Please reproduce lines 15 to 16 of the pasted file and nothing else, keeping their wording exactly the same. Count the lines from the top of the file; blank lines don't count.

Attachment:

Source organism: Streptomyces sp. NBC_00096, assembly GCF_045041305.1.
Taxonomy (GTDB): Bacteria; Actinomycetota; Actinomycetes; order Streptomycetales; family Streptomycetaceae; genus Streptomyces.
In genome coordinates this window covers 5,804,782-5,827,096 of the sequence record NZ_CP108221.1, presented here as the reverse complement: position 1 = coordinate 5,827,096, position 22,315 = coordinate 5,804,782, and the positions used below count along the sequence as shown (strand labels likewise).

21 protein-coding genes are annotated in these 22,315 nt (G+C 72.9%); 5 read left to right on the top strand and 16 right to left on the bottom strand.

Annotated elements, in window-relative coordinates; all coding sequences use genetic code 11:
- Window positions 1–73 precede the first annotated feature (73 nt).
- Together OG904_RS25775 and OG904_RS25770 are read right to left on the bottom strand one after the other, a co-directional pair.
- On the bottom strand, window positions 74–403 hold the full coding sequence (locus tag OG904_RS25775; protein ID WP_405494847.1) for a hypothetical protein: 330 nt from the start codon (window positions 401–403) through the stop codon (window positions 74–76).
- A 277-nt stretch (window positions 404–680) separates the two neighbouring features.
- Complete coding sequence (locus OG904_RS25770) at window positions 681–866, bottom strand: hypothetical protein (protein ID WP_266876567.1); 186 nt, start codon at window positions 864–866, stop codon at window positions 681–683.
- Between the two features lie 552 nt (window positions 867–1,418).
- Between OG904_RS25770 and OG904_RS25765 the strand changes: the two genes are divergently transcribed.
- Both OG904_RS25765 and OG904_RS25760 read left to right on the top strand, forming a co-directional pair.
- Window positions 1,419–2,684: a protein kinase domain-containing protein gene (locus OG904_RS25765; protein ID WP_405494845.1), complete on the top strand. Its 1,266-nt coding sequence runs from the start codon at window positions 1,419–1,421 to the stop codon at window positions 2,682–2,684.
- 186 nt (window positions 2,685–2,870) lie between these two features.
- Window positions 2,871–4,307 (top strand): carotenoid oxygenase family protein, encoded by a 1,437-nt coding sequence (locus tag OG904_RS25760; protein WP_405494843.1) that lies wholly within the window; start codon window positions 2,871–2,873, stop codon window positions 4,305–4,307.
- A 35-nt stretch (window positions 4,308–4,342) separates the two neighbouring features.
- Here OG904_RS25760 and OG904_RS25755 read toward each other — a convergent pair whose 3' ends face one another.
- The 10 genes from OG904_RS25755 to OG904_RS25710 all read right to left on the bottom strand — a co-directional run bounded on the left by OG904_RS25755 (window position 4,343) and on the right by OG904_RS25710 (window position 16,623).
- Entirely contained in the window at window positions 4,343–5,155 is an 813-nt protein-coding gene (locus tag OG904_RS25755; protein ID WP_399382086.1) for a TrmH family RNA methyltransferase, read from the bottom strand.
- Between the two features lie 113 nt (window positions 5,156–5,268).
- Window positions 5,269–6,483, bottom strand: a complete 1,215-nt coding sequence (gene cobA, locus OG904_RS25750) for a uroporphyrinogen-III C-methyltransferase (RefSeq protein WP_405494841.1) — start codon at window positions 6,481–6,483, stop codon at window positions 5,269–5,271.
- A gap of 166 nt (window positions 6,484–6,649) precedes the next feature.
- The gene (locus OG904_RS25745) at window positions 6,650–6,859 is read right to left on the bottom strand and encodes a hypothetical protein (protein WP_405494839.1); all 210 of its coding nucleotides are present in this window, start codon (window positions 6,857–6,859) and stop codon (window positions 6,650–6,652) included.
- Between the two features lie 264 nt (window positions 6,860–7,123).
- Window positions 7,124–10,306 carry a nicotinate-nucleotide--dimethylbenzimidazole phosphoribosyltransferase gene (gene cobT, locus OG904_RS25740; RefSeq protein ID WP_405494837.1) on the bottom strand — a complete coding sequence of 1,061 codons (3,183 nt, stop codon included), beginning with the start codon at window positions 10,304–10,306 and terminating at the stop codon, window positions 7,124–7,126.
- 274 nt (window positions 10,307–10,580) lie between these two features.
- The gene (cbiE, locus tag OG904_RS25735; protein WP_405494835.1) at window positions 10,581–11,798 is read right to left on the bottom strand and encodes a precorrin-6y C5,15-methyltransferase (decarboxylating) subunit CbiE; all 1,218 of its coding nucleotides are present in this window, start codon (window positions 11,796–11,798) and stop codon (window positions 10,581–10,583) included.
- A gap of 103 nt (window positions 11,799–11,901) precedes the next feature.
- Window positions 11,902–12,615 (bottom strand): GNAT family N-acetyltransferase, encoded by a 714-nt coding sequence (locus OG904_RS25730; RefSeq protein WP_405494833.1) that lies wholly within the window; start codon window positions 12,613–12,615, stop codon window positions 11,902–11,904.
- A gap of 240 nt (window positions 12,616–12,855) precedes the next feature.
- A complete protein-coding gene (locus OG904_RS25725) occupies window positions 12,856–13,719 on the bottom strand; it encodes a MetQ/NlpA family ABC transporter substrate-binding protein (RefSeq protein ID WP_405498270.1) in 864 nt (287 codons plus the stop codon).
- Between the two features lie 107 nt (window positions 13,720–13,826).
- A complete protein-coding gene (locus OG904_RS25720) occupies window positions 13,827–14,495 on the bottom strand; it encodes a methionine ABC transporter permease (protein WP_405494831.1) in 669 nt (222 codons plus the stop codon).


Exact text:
- 186 nt (window positions 2,685–2,870) lie between these two features.
- Window positions 2,871–4,307 (top strand): carotenoid oxygenase family protein, encoded by a 1,437-nt coding sequence (locus tag OG904_RS25760; protein WP_405494843.1) that lies wholly within the window; start codon window positions 2,871–2,873, stop codon window positions 4,305–4,307.